AMY ROSNER: One of the first things that I always say, that like, as a friend and as her collaborator, the thing that I kept repeating over and over again is, "I believe you." Because I think there has to be, with any documentary filmmaker, with their subject, there has to be a really profound amount of trust. And I think especially when it's your friend who's been through a trauma, the most important thing was that she knew over and over again: "I believe you, I believe you." And I think that is one of the most supportive things you can do. And I think, on top of that, just in the terms of the creative process, I really tried to make sure that we always knew that there was no pressure. It was like, "okay, let's keep shooting, this let's see where it goes. But if Jillian ever feels uncomfortable or triggered or anything, let's stop." Because it really was about like her journey and her healing. It's not about her being re-traumatized.
GILGER: Were there moments, Jillian, when you wanted to stop filming?
CORSIE: At one point, we were in the middle of a crowdfunding campaign and it was ... we had just released the trailer, so it was the first time the world got an inside look at what we were doing and it was hard. And I remember I called Emily, who's in the film, at like 11 o'clock at night, and I was like, "What are my options here? How can I pull out of this?" And we eventually decided not to do that, but it was just like a moment of feeling really overwhelmed.
GILGER: So let's talk about that moment in the film when you confront this officer who told you that your rape was consensual under the law, all those years ago. First of all, why did he agree to sit down with you, do you know?
CORSIE: Well I wrote him an email, and he talks about it in the film that he now has that email framed, hanging by his desk and that he read it out loud to all the officers that work underneath him. I think he's a really good person who was very moved and, for whatever reason, he trusted me enough to trust that I wasn't out to get him because ... I don't know, I have told him before, I think what he did was really brave, because he didn't know me or what my objective was and he agreed to meet with me on camera. I think he knew that he had been part of a mistake that was made, and he wanted to do everything that he could to make it right.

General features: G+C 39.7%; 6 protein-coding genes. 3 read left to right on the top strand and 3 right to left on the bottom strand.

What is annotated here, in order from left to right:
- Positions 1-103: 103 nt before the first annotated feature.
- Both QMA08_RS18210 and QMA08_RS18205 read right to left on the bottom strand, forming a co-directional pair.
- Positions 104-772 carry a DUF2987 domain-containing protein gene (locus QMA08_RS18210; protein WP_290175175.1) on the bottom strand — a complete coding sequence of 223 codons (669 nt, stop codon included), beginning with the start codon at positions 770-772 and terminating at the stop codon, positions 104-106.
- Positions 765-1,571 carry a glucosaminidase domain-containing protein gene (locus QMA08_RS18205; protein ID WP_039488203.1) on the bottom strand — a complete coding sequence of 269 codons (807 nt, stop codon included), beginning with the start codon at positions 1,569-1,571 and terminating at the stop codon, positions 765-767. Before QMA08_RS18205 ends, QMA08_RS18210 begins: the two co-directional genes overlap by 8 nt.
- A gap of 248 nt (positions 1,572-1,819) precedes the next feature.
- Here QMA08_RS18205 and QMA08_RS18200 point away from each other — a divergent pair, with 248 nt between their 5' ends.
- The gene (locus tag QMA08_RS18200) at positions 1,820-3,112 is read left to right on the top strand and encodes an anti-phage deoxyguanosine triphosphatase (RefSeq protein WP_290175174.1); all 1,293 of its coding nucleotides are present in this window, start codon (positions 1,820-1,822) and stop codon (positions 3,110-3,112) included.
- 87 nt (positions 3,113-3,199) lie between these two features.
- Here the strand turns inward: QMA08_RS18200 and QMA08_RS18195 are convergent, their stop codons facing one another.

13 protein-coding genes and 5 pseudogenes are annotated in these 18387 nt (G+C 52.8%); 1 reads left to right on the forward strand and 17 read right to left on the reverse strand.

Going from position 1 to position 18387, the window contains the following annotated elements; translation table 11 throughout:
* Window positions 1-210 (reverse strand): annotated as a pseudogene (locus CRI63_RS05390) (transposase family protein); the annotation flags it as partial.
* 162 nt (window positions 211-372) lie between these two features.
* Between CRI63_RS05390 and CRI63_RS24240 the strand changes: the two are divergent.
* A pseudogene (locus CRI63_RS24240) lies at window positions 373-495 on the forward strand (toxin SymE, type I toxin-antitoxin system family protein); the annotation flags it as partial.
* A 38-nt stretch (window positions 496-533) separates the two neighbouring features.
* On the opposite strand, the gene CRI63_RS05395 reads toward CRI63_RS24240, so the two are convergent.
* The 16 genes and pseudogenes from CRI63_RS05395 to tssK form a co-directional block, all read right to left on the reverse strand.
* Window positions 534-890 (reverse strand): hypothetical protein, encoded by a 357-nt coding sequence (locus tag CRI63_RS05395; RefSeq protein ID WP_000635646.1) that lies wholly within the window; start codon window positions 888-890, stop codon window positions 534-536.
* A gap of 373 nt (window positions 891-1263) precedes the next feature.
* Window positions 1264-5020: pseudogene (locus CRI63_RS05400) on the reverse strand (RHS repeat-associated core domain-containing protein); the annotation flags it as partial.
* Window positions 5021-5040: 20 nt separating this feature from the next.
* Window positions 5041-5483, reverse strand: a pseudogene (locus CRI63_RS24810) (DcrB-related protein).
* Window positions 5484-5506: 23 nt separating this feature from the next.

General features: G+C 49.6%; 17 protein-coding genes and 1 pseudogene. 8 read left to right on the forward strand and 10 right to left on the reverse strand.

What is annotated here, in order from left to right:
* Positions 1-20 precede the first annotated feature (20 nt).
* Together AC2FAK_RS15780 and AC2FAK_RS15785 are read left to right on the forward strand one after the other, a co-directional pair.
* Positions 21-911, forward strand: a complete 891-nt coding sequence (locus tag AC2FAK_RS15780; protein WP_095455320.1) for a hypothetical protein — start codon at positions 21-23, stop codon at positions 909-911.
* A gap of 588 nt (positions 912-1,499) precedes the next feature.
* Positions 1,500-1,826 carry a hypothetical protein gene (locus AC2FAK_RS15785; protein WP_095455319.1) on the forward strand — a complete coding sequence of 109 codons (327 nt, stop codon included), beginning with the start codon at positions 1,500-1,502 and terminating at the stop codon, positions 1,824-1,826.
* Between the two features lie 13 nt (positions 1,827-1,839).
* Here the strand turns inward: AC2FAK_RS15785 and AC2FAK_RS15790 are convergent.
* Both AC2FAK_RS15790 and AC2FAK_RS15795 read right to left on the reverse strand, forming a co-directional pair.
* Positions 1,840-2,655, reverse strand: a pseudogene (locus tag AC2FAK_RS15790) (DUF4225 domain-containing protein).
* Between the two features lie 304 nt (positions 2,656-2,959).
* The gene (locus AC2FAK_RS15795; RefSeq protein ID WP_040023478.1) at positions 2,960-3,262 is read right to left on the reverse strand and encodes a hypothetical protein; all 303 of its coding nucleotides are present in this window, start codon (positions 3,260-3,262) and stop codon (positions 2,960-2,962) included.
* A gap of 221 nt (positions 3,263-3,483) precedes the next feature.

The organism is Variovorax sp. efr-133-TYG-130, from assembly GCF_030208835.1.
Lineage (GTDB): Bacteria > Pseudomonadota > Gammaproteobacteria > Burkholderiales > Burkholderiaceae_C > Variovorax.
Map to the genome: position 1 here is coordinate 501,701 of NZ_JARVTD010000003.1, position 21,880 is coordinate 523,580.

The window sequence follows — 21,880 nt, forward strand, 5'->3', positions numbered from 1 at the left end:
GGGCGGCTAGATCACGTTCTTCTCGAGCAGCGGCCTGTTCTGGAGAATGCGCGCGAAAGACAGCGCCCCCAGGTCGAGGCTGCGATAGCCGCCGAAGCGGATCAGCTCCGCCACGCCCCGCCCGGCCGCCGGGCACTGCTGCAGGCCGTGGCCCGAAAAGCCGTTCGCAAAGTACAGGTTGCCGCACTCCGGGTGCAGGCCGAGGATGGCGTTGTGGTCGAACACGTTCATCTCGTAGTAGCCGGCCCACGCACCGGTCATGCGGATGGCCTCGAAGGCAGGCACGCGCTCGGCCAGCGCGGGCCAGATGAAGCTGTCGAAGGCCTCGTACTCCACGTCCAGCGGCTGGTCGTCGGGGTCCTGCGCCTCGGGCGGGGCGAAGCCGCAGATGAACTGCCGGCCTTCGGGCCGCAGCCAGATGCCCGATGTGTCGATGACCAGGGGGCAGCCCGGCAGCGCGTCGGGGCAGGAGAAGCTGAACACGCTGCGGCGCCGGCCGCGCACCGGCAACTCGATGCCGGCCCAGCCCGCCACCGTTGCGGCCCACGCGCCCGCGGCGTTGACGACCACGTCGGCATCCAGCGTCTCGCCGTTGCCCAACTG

GILGER: It's such a strong moment and it's such a difficult thing to do. How positive was that for you, Jillian? Was it overall, you think, a good thing, to have done and did it help you move on?
CORSIE: Yeah. It was brutal in the moment. Honestly, I was so stressed out. I don't remember the conversation. I only know it because we have the footage of it. But it's been really great. The minute I got that email back from David, I felt like I had dropped ten years of anger. I don't know what I was expecting, but having his support ... he's just such a wonderful person. And it's really helped me shift my view of police officers as well, because I carried around a lot of anger towards police in general after that experience.
GILGER: So last question for you both, then. So the film is about this experience that you had, Jillian, but it's also about so much more than that. It's about this systemic failure and this moment in time as the #metoo movement took off and all of these things that are going on in our culture right now. How do you hope this contributes to that broader conversation?
ROSNER: Yeah. Contributing to this conversation is incredibly important, and I think what we want people to get from the film is that these conversations are really necessary for people to hear. I don't think we've ever seen on film a survivor confront a police officer that said her assault was consensual. Also, we haven't seen survivors talking together about their own experiences and how she speaks to Emily in the film. We want this to be a way, a personal story, to show that there is a better way to handle when survivors report sexual violence.
CORSIE: And I think one of the other things that the film touches on is what it's like to not be believed after something like this and what it's like to stay silent for 10 years about it. And making this film with Amy was life changing for me, not only because of my experience meeting with David, but also because of having this constant support person next to me for three years who kept saying, "I believe you," the whole time. It changed my life.
GILGER: Alright, that's Jillian Corsie and Amy Rosner, co-directors of the film "Second Assault". Thank you both for coming on. We appreciate it.
CORSIE: You're welcome.
ROSNER: Thank you so much.